The Board of Regents
University of the Philippines

Attention: Dr. Patricia B. Licuanan, Chair


Dear Chair Licuanan and Regents of the University,

In the spirit of democratic consultation, we the undersigned faculty hereby raise serious concerns and take issue with the decision made during the Board’s special meeting on I October 2016 to require a nominee for President of the University of the Philippines to have the ability to serve the full term of six years before reaching the age of 70.We respectfully request the Board to reconsider its decision and withdraw the age requirement on nominees for the position of President of the University in light of the following:

1. The addition of this age requirement violates the University’s fundamental values which require selection and promotion of its students, faculty, and officers to be based on merit, i.e., in this case, to be based on vision, capacity to lead, and quality of mind. Such qualities bear no necessary relationship with a person’s chronological age.

2. The imposed requirement of being “able to serve the full term of six (6) years before reaching the age of 70” is a new requirement and more importantly, is not in accord with the University’s values and traditions reflected in its Code and Charter. In particular, it is not consistent with the letter and spirit of the provision of Article 30 in the University Code (2008) which reads:

Leadership in the University System is vested in the President who shall be the chief executive  officer of the University. He/She shall be elected and his/her compensation shall be fixed by the Board of Regents for a term of six years counted from the date of his/her election, without prejudice to subsequent reelections for like terms, and until his/her successor shall have been elected or until he/she shall have reached the age of seventy (70) years. (Emphasis supplied.)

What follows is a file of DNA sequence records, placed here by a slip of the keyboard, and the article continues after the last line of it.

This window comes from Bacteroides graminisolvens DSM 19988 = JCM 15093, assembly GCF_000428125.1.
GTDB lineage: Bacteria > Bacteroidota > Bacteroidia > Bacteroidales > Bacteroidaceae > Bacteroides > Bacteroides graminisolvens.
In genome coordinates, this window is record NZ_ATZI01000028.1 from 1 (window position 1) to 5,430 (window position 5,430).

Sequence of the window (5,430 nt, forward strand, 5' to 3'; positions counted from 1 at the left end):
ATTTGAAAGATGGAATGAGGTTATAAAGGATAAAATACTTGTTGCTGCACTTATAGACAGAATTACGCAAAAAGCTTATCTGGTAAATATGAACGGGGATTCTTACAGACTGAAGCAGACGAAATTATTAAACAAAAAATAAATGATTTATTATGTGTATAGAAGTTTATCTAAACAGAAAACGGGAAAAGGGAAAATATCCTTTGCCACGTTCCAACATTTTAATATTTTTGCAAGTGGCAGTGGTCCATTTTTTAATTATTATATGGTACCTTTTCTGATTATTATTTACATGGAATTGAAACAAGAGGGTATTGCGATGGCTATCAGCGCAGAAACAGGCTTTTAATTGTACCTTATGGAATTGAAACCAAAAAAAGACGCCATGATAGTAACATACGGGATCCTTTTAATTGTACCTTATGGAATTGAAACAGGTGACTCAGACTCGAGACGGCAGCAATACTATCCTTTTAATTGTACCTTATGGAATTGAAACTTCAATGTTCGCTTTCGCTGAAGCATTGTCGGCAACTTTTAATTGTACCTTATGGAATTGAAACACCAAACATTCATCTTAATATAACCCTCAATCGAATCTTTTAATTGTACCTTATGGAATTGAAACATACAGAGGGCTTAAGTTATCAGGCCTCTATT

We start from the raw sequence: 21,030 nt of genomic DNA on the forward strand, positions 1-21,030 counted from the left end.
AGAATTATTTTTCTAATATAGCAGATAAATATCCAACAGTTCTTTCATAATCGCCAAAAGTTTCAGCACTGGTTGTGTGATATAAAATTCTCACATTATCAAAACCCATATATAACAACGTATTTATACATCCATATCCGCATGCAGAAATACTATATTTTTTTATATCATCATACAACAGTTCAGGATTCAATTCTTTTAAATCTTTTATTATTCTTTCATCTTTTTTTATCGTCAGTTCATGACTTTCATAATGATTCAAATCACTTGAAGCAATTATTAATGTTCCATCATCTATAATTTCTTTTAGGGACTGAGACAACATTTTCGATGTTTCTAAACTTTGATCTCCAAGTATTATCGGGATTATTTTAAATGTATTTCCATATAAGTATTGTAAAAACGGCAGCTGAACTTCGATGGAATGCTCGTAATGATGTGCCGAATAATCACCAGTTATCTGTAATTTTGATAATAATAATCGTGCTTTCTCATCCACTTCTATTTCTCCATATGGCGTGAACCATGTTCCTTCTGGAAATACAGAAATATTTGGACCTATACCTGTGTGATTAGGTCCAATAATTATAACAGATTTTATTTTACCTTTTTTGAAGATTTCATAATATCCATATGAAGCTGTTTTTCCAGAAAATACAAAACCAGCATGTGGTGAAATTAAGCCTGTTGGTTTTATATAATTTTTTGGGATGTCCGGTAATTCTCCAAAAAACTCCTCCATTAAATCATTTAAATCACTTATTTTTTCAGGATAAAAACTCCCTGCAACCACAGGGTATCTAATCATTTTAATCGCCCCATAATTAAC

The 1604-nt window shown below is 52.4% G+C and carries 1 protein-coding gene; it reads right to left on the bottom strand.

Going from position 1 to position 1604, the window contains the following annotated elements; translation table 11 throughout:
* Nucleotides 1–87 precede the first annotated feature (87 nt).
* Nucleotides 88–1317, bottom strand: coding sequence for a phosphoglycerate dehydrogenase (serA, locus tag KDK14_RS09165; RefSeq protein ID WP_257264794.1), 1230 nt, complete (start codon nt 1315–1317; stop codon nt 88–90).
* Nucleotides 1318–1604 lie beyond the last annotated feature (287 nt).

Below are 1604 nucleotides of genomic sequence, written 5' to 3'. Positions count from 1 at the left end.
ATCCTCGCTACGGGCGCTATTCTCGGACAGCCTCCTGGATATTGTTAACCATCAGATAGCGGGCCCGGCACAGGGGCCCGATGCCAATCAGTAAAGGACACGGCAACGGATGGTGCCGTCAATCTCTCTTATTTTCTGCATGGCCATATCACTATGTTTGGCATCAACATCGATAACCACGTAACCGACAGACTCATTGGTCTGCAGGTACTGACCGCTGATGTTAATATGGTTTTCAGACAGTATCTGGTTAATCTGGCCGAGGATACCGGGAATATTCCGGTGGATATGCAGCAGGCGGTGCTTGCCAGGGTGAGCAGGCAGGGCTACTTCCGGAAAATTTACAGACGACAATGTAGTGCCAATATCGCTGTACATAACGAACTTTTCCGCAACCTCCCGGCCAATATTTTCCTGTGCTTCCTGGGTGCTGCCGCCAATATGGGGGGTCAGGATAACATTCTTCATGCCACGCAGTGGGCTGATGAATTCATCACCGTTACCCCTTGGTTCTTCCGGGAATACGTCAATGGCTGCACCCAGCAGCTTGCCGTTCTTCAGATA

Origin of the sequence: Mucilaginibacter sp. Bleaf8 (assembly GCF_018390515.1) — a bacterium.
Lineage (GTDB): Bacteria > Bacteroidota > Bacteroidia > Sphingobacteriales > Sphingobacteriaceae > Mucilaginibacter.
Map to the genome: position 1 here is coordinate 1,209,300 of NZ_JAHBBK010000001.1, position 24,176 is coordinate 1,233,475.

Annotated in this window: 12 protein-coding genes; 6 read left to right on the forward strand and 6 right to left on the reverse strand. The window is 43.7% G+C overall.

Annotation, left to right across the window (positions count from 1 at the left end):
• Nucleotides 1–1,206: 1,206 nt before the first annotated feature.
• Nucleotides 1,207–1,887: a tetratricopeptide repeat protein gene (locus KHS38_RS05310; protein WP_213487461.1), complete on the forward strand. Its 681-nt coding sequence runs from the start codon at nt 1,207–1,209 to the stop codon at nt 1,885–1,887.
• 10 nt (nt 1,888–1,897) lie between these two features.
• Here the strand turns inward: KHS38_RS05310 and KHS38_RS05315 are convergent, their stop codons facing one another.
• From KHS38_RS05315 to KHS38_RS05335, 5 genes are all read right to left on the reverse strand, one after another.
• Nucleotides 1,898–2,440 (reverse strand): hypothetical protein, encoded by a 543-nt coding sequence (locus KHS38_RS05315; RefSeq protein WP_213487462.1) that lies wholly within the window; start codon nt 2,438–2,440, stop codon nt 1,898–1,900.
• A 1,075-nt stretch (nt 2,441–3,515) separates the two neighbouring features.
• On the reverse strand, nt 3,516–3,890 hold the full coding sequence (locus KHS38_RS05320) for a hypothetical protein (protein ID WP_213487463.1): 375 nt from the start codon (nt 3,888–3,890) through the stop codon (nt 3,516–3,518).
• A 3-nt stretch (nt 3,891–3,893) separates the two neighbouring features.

Here, the reference to “the age of seventy (70) years” pertains to one of the reasons that a president’s term must end before his or her six-year term of office is completed. It simply says a sitting president can no longer be reappointed or extended if he/she has already reached 70 years. It is certainly not the intent of this provision to prevent people who have not yet reached 70 from being nominated or from serving the University. Indeed, this provision contemplates the real possibility that a person may serve up to seventy and not complete the regular term. Thus, requiring a candidate to be of such age that he/she would be able to finish a six-year term before reaching the age of 70 is a new requirement and is substantially different from limiting the term up to the time that the person reaches 70 years. This is not the intent of the current University Code, or of previous BOR resolutions (particularly in the 686th BOR meeting of 14 June 1961, on which the abovementioned article is based).

The Board resolution from its meeting of 14 June 1961 on which Article 30 is based was meant to fix the term of office of the President — not to set an absolute qualification for the post. The Board then was addressing the issues of “uncertainty of tenure and frequency of change in the incumbent that is not in the best interest of the University.”1 A fixed term of office would provide the President “a certain length of time to carry out a program for the improvement of higher education.”2

Consistent with this decision and intent of the Board to set the term of the president and give the president sufficient time to carry out the president’s programs, rather than impose an ex ante age requirement, Francisco Nemenzo was allowed to stand as a candidate and serve as President of the University of the Philippines despite turning 70 years five months before the end of his full 6-year term. The previous Board that elected him to office did not construe the provision in the University Code as an age requirement or a hard rule that would have disqualified him or anyone else as a candidate for President ex ante. Neither did the previous Board perceive the five-month deficiency to completion of the full 6-year term as a binding constraint or a negative factor in the President’s ability to carry out his duties and programs, nor compromising the best interests of the University. Instead, the Board rightly considered the individual’s vision for the University and capacity to lead as the salient factors in its selection of President of the University.

3. The meritocratic principle is recognized in the law itself, and so the Board’s recent decision on an age requirement for nominees violates the spirit and letter of Republic Act No. 10911 (the “Anti-Age Discrimination in Employment Act”). That law states (Section 2) that in promoting “equal opportunities in employment for everyone”, the State shall: